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The current state is that you provide APIs (application programming interfaces) and tools. So do, say, eBay, Google and Yahoo. But where do you want to go? People talk about a "cloud OS" and Windows Live Core project at Microsoft. What's different between this Windows Live platform today and where you seem to want to go?
Ozzie: I've nothing to announce in that realm at this time. Yet, it's pretty clear that we're working on some stuff.
Let's just separate it into layers. At the raw infrastructure layer, there is computation, storage, communications --those are kind of DNA elements of desktop PCs, servers, services, whatever. At the most boring, basic level, if there are ways that we can use our assets to extend them to developers in an interesting way, I think it's safe to assume (Microsoft will provide services) at the resource level--and Silverlight streaming is a good example of that.
At the next layer up are things that are referred to as foundation services. Things like identity, management and contact lists, photos, things that are one level of abstraction up. Windows Live APIs and the things that we are announcing here are good examples of things at that level. They're not really low-level, but they start to be really useful specifically to an app.
We have a broad palette of things at each layer that are coming down the pike. The one thing that you can count on--absolutely, unquestionably--is that anything that we do from a services infrastructure platform perspective is aligned with the .Net story--the same developer tools. There might be variants on the (.Net) framework because there might be different library services that are appropriate in a cloud world than an enterprise server world or a desktop world. But the same skill set--and we're supporting people in building, using, and in developing enterprise apps or desktop apps and now in the browser--will have the same thing in a cloud.
You first laid out the live strategy in November 2005. Where do you see yourselves in the progression internally?
Ozzie: I think we're doing actually very well, if you look at the number of offerings and how the groups are engaging customers and understanding how they want to deploy services and when.
I divide the world into two sides--I'll call one managed and the other unmanaged. The managed world is one where an IT person would be involved. We have offerings like Exchange and SharePoint, Active Directory--things like that. There's a lot of impact that's going to happen in that world related to services. You think of Salesforce.com in that world, but it goes way deeper than that. We have enterprise customers basically saying, "Look, you're talking about services infrastructure in the sky. Should I start beginning to think about doing my enterprise apps up there? Should I be thinking about enterprise infrastructure? Which pieces of infrastructure should go up there before other pieces? And are you going to help take us there?"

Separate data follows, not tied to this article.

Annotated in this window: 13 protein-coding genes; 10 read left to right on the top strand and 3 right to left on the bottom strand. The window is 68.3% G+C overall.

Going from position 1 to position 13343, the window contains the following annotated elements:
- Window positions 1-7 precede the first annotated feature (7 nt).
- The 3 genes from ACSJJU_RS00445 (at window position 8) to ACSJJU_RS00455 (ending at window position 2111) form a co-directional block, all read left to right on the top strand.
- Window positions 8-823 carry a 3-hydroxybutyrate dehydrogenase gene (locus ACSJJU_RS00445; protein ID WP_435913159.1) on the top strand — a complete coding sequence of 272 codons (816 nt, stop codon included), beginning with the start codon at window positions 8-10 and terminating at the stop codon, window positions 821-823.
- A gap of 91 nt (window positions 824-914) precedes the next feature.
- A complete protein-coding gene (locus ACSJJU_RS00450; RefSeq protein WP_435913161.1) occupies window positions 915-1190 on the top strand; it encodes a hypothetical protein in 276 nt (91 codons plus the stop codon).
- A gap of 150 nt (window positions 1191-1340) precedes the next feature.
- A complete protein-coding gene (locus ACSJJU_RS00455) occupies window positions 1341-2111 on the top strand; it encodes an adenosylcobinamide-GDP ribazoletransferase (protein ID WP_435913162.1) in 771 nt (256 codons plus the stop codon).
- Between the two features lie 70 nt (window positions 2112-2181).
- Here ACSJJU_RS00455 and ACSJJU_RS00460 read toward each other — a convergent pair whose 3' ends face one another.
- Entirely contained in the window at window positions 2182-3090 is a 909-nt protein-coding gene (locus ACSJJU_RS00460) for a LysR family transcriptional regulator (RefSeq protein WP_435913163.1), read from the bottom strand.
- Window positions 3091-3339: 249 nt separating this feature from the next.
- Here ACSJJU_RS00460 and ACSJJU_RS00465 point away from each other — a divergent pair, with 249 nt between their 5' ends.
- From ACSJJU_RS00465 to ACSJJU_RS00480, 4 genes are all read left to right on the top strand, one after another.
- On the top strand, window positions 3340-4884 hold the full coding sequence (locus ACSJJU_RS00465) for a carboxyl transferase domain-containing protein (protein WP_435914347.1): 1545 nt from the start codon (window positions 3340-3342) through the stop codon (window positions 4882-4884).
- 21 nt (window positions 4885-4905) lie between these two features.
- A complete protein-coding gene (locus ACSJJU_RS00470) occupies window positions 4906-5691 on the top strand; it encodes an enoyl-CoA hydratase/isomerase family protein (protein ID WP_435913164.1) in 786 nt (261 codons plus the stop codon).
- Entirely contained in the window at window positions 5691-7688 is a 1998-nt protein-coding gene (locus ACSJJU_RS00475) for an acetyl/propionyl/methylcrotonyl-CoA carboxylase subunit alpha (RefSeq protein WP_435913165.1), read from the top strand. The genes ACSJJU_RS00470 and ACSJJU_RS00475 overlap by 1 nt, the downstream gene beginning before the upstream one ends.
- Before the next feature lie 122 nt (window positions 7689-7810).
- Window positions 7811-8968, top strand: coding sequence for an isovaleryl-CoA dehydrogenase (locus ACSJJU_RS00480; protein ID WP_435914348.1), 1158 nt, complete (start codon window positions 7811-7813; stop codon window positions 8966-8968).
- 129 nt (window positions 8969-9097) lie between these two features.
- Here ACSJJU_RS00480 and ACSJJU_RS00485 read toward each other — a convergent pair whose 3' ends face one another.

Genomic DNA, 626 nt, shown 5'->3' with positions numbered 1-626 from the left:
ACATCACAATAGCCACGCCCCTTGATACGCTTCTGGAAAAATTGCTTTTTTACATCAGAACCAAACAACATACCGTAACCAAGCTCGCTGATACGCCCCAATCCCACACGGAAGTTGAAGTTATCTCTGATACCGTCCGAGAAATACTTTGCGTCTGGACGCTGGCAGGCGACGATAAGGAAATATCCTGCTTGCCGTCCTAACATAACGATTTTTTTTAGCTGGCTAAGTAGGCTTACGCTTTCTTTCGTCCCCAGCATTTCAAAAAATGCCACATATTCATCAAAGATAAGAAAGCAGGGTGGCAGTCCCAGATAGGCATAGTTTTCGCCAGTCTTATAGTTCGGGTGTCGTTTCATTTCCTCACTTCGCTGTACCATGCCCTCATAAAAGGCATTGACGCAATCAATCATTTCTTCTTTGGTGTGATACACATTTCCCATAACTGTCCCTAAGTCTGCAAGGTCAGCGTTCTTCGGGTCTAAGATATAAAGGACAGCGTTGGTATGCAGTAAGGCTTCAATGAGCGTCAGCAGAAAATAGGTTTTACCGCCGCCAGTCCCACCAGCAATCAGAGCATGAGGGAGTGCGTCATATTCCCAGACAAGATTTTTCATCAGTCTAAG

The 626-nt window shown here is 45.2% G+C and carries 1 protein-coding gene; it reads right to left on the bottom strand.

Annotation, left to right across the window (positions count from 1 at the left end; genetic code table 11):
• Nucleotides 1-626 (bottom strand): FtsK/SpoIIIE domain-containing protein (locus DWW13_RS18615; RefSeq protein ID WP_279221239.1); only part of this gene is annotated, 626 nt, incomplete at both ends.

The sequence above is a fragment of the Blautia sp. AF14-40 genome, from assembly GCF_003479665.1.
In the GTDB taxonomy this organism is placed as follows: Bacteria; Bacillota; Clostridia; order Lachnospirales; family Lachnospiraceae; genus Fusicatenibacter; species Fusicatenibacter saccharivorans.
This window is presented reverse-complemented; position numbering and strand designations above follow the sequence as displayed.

So those (Microsoft) business units are essentially engaging customers in trying to understand what kind of hybrid forms of say, on-premises e-mail versus on-the-cloud e-mail, on-premises content management versus out there. That stuff is happening and it's moving forward and there are groups working on hosted offerings that partners can use to host our enterprise servers in those environments.
On the unmanaged side where we use the Live moniker, I'll say we haven't done a particularly great job of articulating--I'll take a few arrows--why we choose to brand certain of the MSN services Windows Live and which ones not. To a technical audience, I can explain to them that the ones called Windows Live are the ones that we refactored so they can be syndicated and reused as reusable assets in a number of forms. They represent the platform layer of our services. The things you didn't see (rebranded) are shopping, the portal--those are MSN. Those stay there, we are not reusing those.
But we're making progress. Would we like to be as nimble as a start-up? Sure but we have a customer base, we want to bring the customer base through. When you look at the development work, I'm extremely pleased in terms of what they're building and why, what scenarios they are trying to address.
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